of their colors...forgetting to consider their growth
patterns. 
That's when I made some drastic changes.
 
I pulled up all the "extras" except for the coleus, lantana, ajuga, lambs ear,
dianthus and money wart.
 



 
 
The "Wasabi" coleus ended up the size of large shrubs.  I planted just 6
coleus cuttings per quadrant and then shaped them
by trimming them into big huge balls.
 
I love the way the "Wasabi" coleus glows.  I will for
sure repeat this next spring. 
 
 
Here's the plant names in case you want to plant your own little knot garden:
Baby Gem Boxwood
Golden Dream Variegated Boxwood
"Sparkler" Ajuga
White Dianthus
"Bandana White" Lantana
Helene Von Stein Lambs Ear
"Wasabi" Coleus
 
 
(Knot Garden size: 10 feet x 20 feet.)
 
Happy Gardening!
 


Lampshades Repurposed

Wednesday, September 9, 2015

 
We all come across lampshades that have come to the
end of their use as a lamp shade.
You see them at estate sales, garage sales and Good-Will.
 
When you find one that has a nice size and shape be sure that
it has "bones" - those metal braces on the sides.
 

Now carefully cut off the shade fabric.  This is why I buy
used scissors at estate sales for projects such as this.
I find that the best ones to buy are the Fiskars brand.
I also buy extra scissors to use in the garden.  Nothing
trims tender branches as easily as a good pair of scissors.
I think it's easier on your hands too. 
 
 

 
 Once you get the fabric off you will now need to
cut off that center part.  It will take a heavy duty pair of pliers
and heavy duty muscles!  This is where Paul comes in.
 
 
I use these lampshades to support my tall plants.  You can't even see
the lampshades once the plants begin to grow.  I have learned to put the
lampshades around the plants early in the season so that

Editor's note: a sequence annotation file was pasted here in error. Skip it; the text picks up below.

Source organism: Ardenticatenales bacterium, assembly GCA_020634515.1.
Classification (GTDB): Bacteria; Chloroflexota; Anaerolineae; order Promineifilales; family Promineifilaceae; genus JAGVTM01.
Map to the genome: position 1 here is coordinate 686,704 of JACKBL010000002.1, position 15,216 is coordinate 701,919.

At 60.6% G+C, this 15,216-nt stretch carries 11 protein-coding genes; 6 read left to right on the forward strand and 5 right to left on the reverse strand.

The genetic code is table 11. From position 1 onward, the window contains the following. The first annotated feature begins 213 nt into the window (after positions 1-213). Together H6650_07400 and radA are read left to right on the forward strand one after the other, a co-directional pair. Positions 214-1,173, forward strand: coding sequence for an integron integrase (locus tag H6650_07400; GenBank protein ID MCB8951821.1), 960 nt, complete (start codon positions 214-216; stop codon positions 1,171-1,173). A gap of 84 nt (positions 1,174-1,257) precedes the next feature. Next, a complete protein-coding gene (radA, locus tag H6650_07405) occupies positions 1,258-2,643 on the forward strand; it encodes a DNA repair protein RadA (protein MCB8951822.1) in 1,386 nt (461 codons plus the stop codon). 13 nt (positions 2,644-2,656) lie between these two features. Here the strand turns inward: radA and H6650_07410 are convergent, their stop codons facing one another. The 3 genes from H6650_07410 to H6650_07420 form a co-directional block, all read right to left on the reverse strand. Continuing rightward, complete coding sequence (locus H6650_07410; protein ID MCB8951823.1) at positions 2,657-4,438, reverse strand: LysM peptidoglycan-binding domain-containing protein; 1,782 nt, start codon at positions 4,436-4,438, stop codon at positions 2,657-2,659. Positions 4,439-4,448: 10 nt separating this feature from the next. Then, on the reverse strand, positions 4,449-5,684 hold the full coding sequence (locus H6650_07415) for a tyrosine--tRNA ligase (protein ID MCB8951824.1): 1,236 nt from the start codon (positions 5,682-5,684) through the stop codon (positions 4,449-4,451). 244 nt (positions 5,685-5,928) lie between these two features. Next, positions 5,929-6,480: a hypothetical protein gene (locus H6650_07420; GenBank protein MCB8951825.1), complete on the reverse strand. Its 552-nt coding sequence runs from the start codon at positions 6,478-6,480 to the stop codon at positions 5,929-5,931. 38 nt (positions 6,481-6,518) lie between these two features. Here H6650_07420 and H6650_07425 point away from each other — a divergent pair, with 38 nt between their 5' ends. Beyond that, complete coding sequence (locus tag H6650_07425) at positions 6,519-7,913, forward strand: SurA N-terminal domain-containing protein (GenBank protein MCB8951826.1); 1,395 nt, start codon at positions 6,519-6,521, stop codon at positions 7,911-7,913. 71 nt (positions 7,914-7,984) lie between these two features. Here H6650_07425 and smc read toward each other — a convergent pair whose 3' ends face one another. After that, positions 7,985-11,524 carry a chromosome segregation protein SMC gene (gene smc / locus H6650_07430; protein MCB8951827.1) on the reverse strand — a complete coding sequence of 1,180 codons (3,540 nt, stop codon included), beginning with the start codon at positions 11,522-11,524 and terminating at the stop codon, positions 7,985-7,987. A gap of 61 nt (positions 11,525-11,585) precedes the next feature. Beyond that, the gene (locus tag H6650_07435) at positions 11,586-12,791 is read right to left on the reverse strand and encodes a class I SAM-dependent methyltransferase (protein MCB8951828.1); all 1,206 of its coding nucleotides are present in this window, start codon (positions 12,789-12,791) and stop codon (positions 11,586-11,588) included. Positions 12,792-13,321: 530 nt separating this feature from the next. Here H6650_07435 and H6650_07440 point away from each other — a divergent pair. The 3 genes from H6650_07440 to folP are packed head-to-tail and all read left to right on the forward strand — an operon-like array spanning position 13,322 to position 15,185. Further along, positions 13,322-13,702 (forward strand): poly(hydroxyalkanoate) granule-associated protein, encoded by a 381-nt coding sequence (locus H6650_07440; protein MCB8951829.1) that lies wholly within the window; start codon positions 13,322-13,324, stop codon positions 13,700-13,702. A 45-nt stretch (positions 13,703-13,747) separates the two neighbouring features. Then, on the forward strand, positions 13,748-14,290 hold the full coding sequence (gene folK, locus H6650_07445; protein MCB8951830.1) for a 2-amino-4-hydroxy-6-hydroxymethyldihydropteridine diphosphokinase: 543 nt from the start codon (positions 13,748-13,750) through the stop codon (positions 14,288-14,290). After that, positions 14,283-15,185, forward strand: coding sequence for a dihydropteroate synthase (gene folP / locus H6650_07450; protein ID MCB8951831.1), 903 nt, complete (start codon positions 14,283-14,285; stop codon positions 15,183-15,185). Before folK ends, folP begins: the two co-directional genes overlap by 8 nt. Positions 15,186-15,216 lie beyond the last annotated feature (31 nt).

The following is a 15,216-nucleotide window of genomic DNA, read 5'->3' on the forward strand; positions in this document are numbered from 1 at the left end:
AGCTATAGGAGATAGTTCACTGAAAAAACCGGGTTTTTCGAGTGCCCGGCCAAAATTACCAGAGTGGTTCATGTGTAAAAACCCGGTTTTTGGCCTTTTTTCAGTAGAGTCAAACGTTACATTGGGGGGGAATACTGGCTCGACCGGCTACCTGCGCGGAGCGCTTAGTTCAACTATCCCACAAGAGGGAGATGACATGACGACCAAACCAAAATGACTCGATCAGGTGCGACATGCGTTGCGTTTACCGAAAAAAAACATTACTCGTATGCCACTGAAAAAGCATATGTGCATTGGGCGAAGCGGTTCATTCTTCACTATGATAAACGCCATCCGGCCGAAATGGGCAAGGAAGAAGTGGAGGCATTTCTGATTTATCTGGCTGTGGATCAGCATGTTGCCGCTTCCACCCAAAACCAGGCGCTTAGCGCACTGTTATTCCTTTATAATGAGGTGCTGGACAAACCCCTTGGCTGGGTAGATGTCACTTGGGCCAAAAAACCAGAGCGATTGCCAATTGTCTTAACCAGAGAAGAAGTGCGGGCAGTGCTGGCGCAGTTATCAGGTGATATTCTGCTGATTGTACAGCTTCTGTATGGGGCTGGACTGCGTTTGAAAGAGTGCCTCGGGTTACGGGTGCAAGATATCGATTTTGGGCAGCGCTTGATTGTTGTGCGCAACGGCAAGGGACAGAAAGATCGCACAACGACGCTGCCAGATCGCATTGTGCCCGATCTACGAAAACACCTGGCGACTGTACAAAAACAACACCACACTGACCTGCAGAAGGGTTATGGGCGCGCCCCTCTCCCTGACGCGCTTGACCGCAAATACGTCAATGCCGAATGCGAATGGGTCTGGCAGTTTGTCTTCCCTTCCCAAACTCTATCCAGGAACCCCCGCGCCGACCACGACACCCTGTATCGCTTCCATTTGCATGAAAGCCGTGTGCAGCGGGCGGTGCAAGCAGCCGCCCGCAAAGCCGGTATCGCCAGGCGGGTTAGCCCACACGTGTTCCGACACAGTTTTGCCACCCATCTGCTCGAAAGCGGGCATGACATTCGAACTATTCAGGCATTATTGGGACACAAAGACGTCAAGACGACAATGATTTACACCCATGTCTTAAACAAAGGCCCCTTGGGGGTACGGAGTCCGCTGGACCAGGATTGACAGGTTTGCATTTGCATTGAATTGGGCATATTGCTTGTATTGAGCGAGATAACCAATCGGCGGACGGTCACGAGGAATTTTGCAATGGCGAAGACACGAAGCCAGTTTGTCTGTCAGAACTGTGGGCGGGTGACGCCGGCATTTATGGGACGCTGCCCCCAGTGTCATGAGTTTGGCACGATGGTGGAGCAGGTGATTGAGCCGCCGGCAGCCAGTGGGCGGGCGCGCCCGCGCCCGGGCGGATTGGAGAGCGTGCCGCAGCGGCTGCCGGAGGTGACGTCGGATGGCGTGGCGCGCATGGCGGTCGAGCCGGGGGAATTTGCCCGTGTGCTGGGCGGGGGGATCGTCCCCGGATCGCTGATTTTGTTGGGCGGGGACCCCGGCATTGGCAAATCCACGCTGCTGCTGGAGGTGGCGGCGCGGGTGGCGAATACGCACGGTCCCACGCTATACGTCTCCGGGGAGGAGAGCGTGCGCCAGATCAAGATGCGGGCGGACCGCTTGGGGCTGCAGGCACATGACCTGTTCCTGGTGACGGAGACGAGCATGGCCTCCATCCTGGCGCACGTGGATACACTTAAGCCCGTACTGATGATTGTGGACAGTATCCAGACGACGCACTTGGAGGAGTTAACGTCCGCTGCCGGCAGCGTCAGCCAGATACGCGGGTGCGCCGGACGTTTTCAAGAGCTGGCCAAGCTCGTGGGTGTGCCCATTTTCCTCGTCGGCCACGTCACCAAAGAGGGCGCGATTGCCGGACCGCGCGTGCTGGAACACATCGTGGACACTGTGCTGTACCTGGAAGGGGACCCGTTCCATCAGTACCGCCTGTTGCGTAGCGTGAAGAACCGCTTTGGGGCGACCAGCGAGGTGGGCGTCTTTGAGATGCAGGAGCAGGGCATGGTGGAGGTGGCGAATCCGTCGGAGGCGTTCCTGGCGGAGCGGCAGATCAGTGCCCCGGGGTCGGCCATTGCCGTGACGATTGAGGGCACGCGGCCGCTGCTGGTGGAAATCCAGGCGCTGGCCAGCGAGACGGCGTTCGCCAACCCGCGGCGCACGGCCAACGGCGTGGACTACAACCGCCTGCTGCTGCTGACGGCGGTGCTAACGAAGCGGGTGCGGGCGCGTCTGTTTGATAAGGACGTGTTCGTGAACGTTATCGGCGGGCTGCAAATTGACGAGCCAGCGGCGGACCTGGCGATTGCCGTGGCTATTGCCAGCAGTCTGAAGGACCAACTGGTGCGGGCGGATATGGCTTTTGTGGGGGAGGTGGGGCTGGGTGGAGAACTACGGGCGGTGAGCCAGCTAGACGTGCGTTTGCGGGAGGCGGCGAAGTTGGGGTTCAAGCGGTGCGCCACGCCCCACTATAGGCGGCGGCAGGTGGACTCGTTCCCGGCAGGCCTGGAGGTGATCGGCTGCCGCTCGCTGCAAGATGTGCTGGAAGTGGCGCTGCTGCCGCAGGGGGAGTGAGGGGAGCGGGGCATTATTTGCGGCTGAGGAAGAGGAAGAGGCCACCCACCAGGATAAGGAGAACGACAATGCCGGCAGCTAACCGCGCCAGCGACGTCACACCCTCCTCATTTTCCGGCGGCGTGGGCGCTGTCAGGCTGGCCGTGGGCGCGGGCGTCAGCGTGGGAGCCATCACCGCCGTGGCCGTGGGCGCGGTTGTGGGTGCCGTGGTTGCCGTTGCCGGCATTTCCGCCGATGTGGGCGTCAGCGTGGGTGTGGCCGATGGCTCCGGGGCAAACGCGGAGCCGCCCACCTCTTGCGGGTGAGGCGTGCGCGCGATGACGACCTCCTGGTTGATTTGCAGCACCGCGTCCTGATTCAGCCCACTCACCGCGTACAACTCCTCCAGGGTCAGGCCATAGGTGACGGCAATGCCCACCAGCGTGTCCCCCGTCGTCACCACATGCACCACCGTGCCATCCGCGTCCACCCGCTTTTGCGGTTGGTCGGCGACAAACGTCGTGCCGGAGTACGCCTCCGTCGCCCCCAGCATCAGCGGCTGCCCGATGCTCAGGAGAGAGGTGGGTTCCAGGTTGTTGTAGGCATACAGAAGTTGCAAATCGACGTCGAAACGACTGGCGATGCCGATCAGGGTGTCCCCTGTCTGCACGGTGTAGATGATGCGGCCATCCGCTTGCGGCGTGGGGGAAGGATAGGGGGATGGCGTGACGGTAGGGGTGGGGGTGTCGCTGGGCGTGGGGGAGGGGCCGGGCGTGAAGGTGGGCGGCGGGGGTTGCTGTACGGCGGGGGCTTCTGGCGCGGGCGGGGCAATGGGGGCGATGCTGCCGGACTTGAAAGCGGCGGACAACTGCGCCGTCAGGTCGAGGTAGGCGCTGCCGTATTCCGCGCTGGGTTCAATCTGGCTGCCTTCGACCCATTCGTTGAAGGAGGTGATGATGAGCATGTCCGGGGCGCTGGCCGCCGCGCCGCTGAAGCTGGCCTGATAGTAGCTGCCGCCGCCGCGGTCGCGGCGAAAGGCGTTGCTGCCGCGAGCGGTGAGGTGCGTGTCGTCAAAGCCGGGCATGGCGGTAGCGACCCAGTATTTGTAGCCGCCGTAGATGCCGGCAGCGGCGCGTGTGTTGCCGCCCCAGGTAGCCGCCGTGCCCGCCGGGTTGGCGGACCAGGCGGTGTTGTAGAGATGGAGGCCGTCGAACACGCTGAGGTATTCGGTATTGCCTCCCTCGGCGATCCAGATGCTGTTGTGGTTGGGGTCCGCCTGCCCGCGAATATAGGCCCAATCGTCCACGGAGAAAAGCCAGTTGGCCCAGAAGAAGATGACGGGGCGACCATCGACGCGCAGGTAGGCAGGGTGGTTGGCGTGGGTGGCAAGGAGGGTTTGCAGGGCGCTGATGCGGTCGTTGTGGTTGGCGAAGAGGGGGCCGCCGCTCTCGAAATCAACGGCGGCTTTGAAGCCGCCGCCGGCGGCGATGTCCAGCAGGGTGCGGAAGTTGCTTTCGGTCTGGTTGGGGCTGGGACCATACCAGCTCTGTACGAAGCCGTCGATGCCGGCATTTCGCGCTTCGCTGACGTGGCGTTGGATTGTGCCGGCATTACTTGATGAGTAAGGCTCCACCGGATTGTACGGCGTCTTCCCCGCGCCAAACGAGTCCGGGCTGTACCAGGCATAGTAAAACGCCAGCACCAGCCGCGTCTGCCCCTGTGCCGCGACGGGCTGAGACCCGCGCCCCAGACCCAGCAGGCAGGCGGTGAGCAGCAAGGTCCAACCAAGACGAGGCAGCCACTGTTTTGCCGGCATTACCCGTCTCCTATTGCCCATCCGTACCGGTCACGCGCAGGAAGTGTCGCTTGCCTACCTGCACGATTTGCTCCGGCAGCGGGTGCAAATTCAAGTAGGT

I don't damage any tender branches while forcing
the support around the plant.
 
 
So, when you come across an ugly lampshade for around
$3.00 at a sale - grab it and know that you have
a good use destined for it. 
 
 
Plants that are perfect for lampshade support:
Coleus
Coneflower
Shasta Daisy
Zinnia
Garden Phlox
Indian Pink
Salvias
 
Happy Gardening and Shopping :)
Beth

Winning Plants for Summer 2015

Sunday, August 30, 2015

Lantana "Bandana White"
 
 
At the end of every summer I make a list of plants that
I consider winners.  They were all drought tolerant, hard working, and
easy to grow.  They were also team players in the
landscape - meaning they worked well with other plants.
 
This lantana was a prolific bloomer and added that subtle
white background color - making other plants look even better.
I even trimmed several of these lantana plants into tight small shrubs.
Too bad these are annuals. 

 
Sedum "Aurea"

This little sedum is my new favorite plant.  It will grow in the smallest
of containers and looks especially good in my hypertufa pots.
It is so easy to propagate...you just stick a little branch in soil and it
grows.  The best part about this plant is that it is a perennial. 

Coleus

Of course I have to include coleus as a winning plant.  I'm crazy about coleus!
This time of year it has proved worthy of all my affection. 






I hope you have had a wonderful summer - growing beautiful plants.
Happy Gardening!
Beth